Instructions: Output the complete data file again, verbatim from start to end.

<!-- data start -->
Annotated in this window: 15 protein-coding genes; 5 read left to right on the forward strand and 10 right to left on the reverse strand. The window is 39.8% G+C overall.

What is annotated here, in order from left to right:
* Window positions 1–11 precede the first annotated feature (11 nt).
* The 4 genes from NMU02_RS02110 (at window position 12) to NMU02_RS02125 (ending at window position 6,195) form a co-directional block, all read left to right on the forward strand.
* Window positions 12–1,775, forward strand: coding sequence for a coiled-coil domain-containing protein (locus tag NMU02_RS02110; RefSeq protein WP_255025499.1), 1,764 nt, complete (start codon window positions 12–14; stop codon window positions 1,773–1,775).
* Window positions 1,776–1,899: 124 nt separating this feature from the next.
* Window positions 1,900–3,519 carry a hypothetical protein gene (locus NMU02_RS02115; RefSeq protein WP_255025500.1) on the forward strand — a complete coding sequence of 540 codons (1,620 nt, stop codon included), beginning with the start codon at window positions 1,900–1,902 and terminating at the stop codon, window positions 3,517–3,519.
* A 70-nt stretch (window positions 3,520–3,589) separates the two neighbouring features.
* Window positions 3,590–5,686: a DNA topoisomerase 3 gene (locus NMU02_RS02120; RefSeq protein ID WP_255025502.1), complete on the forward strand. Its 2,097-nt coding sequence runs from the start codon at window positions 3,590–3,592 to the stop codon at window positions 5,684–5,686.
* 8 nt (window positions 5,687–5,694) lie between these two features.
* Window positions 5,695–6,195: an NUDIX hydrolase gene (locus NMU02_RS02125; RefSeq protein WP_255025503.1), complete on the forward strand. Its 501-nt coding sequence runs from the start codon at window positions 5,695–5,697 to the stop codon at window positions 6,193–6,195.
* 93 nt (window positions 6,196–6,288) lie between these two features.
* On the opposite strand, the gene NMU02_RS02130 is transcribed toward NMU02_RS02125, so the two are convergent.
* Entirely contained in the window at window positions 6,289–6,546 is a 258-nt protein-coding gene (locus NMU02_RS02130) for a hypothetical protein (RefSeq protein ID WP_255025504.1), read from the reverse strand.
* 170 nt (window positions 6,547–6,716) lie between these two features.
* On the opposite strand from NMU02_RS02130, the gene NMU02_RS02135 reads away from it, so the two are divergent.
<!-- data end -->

Annotated in this window: 15 protein-coding genes; 5 read left to right on the forward strand and 10 right to left on the reverse strand. The window is 39.8% G+C overall.

What is annotated here, in order from left to right:
* Window positions 1–11 precede the first annotated feature (11 nt).
* The 4 genes from NMU02_RS02110 (at window position 12) to NMU02_RS02125 (ending at window position 6,195) form a co-directional block, all read left to right on the forward strand.
* Window positions 12–1,775, forward strand: coding sequence for a coiled-coil domain-containing protein (locus tag NMU02_RS02110; RefSeq protein WP_255025499.1), 1,764 nt, complete (start codon window positions 12–14; stop codon window positions 1,773–1,775).
* Window positions 1,776–1,899: 124 nt separating this feature from the next.
* Window positions 1,900–3,519 carry a hypothetical protein gene (locus NMU02_RS02115; RefSeq protein WP_255025500.1) on the forward strand — a complete coding sequence of 540 codons (1,620 nt, stop codon included), beginning with the start codon at window positions 1,900–1,902 and terminating at the stop codon, window positions 3,517–3,519.
* A 70-nt stretch (window positions 3,520–3,589) separates the two neighbouring features.
* Window positions 3,590–5,686: a DNA topoisomerase 3 gene (locus NMU02_RS02120; RefSeq protein ID WP_255025502.1), complete on the forward strand. Its 2,097-nt coding sequence runs from the start codon at window positions 3,590–3,592 to the stop codon at window positions 5,684–5,686.
* 8 nt (window positions 5,687–5,694) lie between these two features.
* Window positions 5,695–6,195: an NUDIX hydrolase gene (locus NMU02_RS02125; RefSeq protein WP_255025503.1), complete on the forward strand. Its 501-nt coding sequence runs from the start codon at window positions 5,695–5,697 to the stop codon at window positions 6,193–6,195.
* 93 nt (window positions 6,196–6,288) lie between these two features.
* On the opposite strand, the gene NMU02_RS02130 is transcribed toward NMU02_RS02125, so the two are convergent.
* Entirely contained in the window at window positions 6,289–6,546 is a 258-nt protein-coding gene (locus NMU02_RS02130) for a hypothetical protein (RefSeq protein ID WP_255025504.1), read from the reverse strand.
* 170 nt (window positions 6,547–6,716) lie between these two features.
* On the opposite strand from NMU02_RS02130, the gene NMU02_RS02135 reads away from it, so the two are divergent.